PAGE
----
this many thousandths of  twice  the  maximum  amount  by
                     which   the  sub-equation  that  the  delimiters  enclose
                     extends away from the axis.

                     Extensible delimiters produced with the  left  and  right
                     primitives have a combined height and depth not less than
                     the difference of twice the maximum amount by  which  the
                     sub-equation  that  the  delimiters  enclose extends away
                     from the axis and this amount.

                     This much horizontal space is inserted on each side of  a

                     The  width of subscripts and superscripts is increased by
                     this amount.

                     This amount of  space  is  automatically  inserted  after
                     punctuation characters.

                     This  amount of space is automatically inserted on either
                     side of binary operators.

                     This amount of space is automatically inserted on  either
                     side of relations.

                     The height of lowercase letters without ascenders such as

                     The height above the baseline of the center of characters
                     such  as ‘+’ and ‘−’.  It is important that this value is
                     correct for the font you are using.

                     This should set to the thickness of the  \(ru  character,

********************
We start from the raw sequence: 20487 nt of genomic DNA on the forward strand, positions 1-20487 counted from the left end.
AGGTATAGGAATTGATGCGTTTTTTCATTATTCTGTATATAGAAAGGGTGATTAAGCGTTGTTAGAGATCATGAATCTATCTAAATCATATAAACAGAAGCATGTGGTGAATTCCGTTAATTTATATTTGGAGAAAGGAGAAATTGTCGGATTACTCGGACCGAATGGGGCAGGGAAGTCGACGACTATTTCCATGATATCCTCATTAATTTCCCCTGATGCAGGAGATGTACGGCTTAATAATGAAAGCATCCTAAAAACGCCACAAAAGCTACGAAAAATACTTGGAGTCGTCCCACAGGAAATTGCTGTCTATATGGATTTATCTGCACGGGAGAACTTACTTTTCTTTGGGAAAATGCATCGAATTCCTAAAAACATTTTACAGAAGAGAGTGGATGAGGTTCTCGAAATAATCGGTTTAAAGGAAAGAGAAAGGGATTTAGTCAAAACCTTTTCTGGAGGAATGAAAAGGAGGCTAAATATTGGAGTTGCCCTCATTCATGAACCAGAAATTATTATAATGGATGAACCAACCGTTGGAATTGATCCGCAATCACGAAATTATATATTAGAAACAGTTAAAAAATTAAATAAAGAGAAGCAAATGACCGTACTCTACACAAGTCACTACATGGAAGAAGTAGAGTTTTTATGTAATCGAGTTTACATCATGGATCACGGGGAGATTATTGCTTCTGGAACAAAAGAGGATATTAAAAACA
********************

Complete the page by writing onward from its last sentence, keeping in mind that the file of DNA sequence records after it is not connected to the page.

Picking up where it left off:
or the thickness of horizontal lines produced with the \D
                     escape sequence.

              num1   The over command shifts up the numerator by at least this

              num2   The smallover command shifts up the numerator by at least
                     this amount.

              denom1 The over command shifts down the denominator by at  least
                     this amount.

              denom2 The  smallover  command shifts down the denominator by at
                     least this amount.

              sup1   Normally superscripts are shifted up  by  at  least  this

              sup2   Superscripts  within  superscripts  or  upper  limits  or
                     numerators of smallover fractions are shifted  up  by  at
                     least this amount.  This is usually less than sup1.

              sup3   Superscripts  within  denominators  or  square  roots  or
                     subscripts or lower limits are shifted  up  by  at  least
                     this amount.  This is usually less than sup2.

              sub1   Subscripts  are  normally  shifted  down by at least this

              sub2   When there is both a subscript  and  a  superscript,  the
                     subscript is shifted down by at least this amount.

                     The  baseline  of a superscript is no more than this much
                     amount  below  the  top  of  the  object  on  which   the
                     superscript is set.

                     The  baseline  of a subscript is at least this much below
                     the bottom of the object on which the subscript is set.

                     The baseline of an upper limit  is  at  least  this  much
                     above the top of the object on which the limit is set.

                     The baseline of a lower limit is at least this much below